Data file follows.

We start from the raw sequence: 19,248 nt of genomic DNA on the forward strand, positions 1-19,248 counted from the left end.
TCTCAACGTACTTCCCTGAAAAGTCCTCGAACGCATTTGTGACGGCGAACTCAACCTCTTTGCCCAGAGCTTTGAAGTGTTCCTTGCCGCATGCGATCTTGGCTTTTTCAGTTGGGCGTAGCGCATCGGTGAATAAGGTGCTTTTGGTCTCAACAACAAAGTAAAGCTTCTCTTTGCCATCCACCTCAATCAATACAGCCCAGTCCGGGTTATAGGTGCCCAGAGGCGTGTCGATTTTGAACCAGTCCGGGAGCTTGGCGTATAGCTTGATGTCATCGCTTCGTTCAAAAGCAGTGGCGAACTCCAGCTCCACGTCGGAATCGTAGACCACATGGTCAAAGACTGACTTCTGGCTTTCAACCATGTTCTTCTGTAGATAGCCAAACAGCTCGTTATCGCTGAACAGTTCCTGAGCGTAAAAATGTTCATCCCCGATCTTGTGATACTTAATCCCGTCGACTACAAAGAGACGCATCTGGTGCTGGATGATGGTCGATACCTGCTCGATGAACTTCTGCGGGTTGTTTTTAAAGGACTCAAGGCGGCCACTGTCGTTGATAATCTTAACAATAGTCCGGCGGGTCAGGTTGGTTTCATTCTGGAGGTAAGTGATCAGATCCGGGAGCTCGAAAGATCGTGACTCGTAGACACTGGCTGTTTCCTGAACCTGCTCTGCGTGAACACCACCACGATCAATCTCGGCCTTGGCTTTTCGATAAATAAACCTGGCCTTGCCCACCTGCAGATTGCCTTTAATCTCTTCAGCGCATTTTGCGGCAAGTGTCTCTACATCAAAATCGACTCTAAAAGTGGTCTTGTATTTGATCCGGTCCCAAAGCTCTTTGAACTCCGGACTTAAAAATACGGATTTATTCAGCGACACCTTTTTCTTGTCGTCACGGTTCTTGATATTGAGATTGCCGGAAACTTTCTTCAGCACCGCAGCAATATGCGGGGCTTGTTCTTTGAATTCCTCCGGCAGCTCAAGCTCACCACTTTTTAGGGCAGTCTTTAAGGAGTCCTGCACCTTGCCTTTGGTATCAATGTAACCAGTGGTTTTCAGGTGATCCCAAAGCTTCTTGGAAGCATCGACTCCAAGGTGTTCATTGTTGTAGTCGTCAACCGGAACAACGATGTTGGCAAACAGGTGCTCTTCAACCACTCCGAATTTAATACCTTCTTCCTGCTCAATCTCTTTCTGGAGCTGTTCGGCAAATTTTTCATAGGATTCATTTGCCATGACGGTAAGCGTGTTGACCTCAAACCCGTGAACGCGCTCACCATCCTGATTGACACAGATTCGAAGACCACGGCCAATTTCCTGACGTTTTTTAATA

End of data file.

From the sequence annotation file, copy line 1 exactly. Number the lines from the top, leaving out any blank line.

We start from the raw sequence: 19,248 nt of genomic DNA on the forward strand, positions 1-19,248 counted from the left end.